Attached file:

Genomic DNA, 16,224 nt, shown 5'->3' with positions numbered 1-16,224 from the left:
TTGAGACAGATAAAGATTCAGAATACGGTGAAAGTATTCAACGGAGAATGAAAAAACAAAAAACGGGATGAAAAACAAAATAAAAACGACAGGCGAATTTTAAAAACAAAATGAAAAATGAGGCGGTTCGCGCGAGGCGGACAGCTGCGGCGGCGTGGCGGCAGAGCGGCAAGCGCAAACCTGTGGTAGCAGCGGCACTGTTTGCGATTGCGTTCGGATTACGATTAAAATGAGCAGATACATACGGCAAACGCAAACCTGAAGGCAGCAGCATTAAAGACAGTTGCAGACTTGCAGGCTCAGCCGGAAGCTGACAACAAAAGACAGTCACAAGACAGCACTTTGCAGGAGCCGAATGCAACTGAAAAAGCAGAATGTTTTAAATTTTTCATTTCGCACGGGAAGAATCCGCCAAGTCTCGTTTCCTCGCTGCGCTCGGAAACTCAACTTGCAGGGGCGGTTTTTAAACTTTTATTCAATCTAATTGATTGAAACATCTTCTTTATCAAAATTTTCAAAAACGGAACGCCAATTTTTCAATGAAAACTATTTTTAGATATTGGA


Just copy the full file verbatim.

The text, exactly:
Genomic DNA, 16,224 nt, shown 5'->3' with positions numbered 1-16,224 from the left:
TTGAGACAGATAAAGATTCAGAATACGGTGAAAGTATTCAACGGAGAATGAAAAAACAAAAAACGGGATGAAAAACAAAATAAAAACGACAGGCGAATTTTAAAAACAAAATGAAAAATGAGGCGGTTCGCGCGAGGCGGACAGCTGCGGCGGCGTGGCGGCAGAGCGGCAAGCGCAAACCTGTGGTAGCAGCGGCACTGTTTGCGATTGCGTTCGGATTACGATTAAAATGAGCAGATACATACGGCAAACGCAAACCTGAAGGCAGCAGCATTAAAGACAGTTGCAGACTTGCAGGCTCAGCCGGAAGCTGACAACAAAAGACAGTCACAAGACAGCACTTTGCAGGAGCCGAATGCAACTGAAAAAGCAGAATGTTTTAAATTTTTCATTTCGCACGGGAAGAATCCGCCAAGTCTCGTTTCCTCGCTGCGCTCGGAAACTCAACTTGCAGGGGCGGTTTTTAAACTTTTATTCAATCTAATTGATTGAAACATCTTCTTTATCAAAATTTTCAAAAACGGAACGCCAATTTTTCAATGAAAACTATTTTTAGATATTGGA